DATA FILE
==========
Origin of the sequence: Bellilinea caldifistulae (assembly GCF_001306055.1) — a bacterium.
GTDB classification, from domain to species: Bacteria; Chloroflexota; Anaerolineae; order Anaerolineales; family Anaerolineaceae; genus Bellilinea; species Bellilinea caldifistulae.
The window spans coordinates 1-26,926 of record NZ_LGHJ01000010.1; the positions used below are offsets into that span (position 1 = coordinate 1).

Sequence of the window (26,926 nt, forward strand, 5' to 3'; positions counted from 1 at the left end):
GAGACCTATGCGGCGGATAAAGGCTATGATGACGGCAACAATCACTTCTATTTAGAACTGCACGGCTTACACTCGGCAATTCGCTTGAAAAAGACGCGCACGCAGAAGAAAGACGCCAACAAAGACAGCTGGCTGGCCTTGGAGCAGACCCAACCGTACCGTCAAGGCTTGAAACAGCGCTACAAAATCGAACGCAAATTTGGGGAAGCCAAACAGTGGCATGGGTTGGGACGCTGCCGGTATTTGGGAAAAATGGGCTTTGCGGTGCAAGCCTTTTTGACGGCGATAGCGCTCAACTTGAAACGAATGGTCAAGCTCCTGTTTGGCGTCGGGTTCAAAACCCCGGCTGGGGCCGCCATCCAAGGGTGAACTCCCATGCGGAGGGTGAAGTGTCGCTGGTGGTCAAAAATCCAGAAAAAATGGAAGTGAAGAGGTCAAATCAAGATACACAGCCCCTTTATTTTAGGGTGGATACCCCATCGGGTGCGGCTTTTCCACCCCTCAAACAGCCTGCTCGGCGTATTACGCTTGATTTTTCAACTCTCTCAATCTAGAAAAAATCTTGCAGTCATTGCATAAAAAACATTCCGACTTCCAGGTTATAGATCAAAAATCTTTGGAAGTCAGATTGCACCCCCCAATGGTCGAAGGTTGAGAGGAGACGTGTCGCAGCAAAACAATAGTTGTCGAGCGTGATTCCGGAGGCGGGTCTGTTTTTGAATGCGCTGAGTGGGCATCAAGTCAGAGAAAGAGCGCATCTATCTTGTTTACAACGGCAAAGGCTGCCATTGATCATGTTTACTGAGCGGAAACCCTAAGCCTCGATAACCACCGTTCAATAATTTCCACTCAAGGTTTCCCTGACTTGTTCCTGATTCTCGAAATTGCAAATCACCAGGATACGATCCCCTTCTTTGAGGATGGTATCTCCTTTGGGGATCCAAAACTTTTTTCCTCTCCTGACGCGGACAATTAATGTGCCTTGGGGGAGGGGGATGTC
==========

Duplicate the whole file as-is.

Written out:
Origin of the sequence: Bellilinea caldifistulae (assembly GCF_001306055.1) — a bacterium.
GTDB classification, from domain to species: Bacteria; Chloroflexota; Anaerolineae; order Anaerolineales; family Anaerolineaceae; genus Bellilinea; species Bellilinea caldifistulae.
The window spans coordinates 1-26,926 of record NZ_LGHJ01000010.1; the positions used below are offsets into that span (position 1 = coordinate 1).

Sequence of the window (26,926 nt, forward strand, 5' to 3'; positions counted from 1 at the left end):
GAGACCTATGCGGCGGATAAAGGCTATGATGACGGCAACAATCACTTCTATTTAGAACTGCACGGCTTACACTCGGCAATTCGCTTGAAAAAGACGCGCACGCAGAAGAAAGACGCCAACAAAGACAGCTGGCTGGCCTTGGAGCAGACCCAACCGTACCGTCAAGGCTTGAAACAGCGCTACAAAATCGAACGCAAATTTGGGGAAGCCAAACAGTGGCATGGGTTGGGACGCTGCCGGTATTTGGGAAAAATGGGCTTTGCGGTGCAAGCCTTTTTGACGGCGATAGCGCTCAACTTGAAACGAATGGTCAAGCTCCTGTTTGGCGTCGGGTTCAAAACCCCGGCTGGGGCCGCCATCCAAGGGTGAACTCCCATGCGGAGGGTGAAGTGTCGCTGGTGGTCAAAAATCCAGAAAAAATGGAAGTGAAGAGGTCAAATCAAGATACACAGCCCCTTTATTTTAGGGTGGATACCCCATCGGGTGCGGCTTTTCCACCCCTCAAACAGCCTGCTCGGCGTATTACGCTTGATTTTTCAACTCTCTCAATCTAGAAAAAATCTTGCAGTCATTGCATAAAAAACATTCCGACTTCCAGGTTATAGATCAAAAATCTTTGGAAGTCAGATTGCACCCCCCAATGGTCGAAGGTTGAGAGGAGACGTGTCGCAGCAAAACAATAGTTGTCGAGCGTGATTCCGGAGGCGGGTCTGTTTTTGAATGCGCTGAGTGGGCATCAAGTCAGAGAAAGAGCGCATCTATCTTGTTTACAACGGCAAAGGCTGCCATTGATCATGTTTACTGAGCGGAAACCCTAAGCCTCGATAACCACCGTTCAATAATTTCCACTCAAGGTTTCCCTGACTTGTTCCTGATTCTCGAAATTGCAAATCACCAGGATACGATCCCCTTCTTTGAGGATGGTATCTCCTTTGGGGATCCAAAACTTTTTTCCTCTCCTGACGCGGACAATTAATGTGCCTTGGGGGAGGGGGATGTC